Consider a tiling of the plane using tiles of at least two types (e.g, a Penrose tiling such as that shown at the bottom of this question, which tiles the plane with two types of tiles). List the tile types as $t_1,\ldots,t_k$. Say that an animal using tiles $t_1,\ldots,t_k$ is a connected subset of the plane that can be obtained by gluing a finite number of tiles together along their edges; identify congruent subsets. If there is only one type, this is often called a polyomino; here are some pictures of polyominoes in the square lattice (which has only one type of tile and is not in fact an interesting lattice from the point of view of this question).
Say that a tiling of the plane using (distinct) tiles $t_1,\ldots,t_k$ is universal if it contains every possible lattice animal using tiles $t_1,\ldots,t_k$. To explain what I mean by "possible", suppose that $k=2$, that $t_1$ is the "thin diamond" from the Penrose tiling and that $t_2$ is the "thick diamond. By gluing together four copies of $t_1$ one can obtain the following "animal".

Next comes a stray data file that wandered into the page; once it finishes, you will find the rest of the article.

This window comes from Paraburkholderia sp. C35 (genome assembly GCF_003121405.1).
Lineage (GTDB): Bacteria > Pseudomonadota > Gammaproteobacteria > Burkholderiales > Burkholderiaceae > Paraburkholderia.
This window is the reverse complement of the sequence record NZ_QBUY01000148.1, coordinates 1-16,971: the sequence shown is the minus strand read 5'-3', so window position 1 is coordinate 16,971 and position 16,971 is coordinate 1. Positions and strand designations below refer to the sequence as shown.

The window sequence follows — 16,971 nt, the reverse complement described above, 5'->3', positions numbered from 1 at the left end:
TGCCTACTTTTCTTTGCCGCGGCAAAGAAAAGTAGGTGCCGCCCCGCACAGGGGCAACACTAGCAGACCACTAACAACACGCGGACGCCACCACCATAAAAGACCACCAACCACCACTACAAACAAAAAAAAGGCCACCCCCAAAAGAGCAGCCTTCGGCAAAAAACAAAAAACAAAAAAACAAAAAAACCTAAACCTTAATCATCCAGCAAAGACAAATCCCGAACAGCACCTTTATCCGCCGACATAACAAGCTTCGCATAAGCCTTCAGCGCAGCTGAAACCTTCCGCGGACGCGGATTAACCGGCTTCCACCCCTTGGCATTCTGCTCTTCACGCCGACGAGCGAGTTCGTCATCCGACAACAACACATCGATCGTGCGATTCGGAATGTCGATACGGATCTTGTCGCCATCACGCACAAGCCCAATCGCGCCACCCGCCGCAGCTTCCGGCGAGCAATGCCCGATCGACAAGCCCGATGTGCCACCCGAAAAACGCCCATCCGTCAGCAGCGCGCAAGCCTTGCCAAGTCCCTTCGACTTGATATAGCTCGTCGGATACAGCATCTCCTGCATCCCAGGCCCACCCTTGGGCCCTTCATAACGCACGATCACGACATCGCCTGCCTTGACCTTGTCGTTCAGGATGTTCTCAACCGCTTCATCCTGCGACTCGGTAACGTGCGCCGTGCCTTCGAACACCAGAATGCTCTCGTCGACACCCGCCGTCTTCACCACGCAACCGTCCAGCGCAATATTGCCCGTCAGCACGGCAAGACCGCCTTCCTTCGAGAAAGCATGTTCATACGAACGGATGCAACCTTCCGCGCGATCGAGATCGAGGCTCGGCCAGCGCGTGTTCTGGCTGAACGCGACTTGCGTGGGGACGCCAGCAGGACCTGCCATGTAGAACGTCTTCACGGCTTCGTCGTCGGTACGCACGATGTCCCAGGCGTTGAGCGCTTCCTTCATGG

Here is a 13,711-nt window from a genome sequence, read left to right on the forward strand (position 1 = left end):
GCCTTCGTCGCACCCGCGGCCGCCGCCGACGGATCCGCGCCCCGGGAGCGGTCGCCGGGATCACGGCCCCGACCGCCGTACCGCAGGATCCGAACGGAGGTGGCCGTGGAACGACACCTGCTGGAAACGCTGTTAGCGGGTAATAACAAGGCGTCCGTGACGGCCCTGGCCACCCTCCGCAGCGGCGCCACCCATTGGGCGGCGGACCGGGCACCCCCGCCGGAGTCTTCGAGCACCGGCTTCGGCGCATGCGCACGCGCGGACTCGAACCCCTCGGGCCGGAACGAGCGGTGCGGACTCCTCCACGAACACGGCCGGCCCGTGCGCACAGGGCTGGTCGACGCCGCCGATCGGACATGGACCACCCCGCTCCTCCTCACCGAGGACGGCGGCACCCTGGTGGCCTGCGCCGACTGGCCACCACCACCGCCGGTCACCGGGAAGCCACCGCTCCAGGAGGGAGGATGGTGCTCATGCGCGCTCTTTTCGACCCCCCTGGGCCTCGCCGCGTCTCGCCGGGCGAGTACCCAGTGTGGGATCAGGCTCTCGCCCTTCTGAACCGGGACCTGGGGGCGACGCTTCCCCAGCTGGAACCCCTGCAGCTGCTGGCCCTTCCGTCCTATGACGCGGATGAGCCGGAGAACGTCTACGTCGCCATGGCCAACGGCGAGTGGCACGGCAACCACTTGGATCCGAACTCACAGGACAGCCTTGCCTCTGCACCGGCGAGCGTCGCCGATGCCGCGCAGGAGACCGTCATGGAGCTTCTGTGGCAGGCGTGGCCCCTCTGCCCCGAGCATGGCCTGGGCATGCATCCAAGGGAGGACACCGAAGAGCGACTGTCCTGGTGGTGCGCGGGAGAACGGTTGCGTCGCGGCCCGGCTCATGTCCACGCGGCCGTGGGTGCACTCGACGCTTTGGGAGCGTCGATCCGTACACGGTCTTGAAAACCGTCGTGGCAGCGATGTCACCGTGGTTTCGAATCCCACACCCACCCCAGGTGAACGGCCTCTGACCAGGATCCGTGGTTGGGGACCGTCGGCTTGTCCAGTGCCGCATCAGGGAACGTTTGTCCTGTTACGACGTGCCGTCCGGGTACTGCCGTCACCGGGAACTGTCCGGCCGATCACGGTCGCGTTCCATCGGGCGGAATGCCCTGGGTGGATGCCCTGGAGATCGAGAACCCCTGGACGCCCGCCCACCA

This animal can't be contained within any tiling (Penrose or otherwise) using $t_1$ and $t_2$. So it makes sense to restrict to animals which, for example, are contained within some tiling of the plane with the given tiles.
My question is: are there $k \geq 2$ for which (aperiodic -- adjective added in edit) universal tilings exist?
Edit: when I first posted the question I omitted the adjective aperiodic above. As pointed out in comments, in this case the answer is obviously yes, which is good to have had pointed out.
We can also restrict the allowed animals. For example, we could restrict to animals which exhibit some form of symmetry.
One could then ask: do aperiodic tilings exist which are universal for animals in a (non-trivial) restricted class? Are there any interesting results along these lines? Is the Penrose tiling itself known to be universal for some interesting class of animals?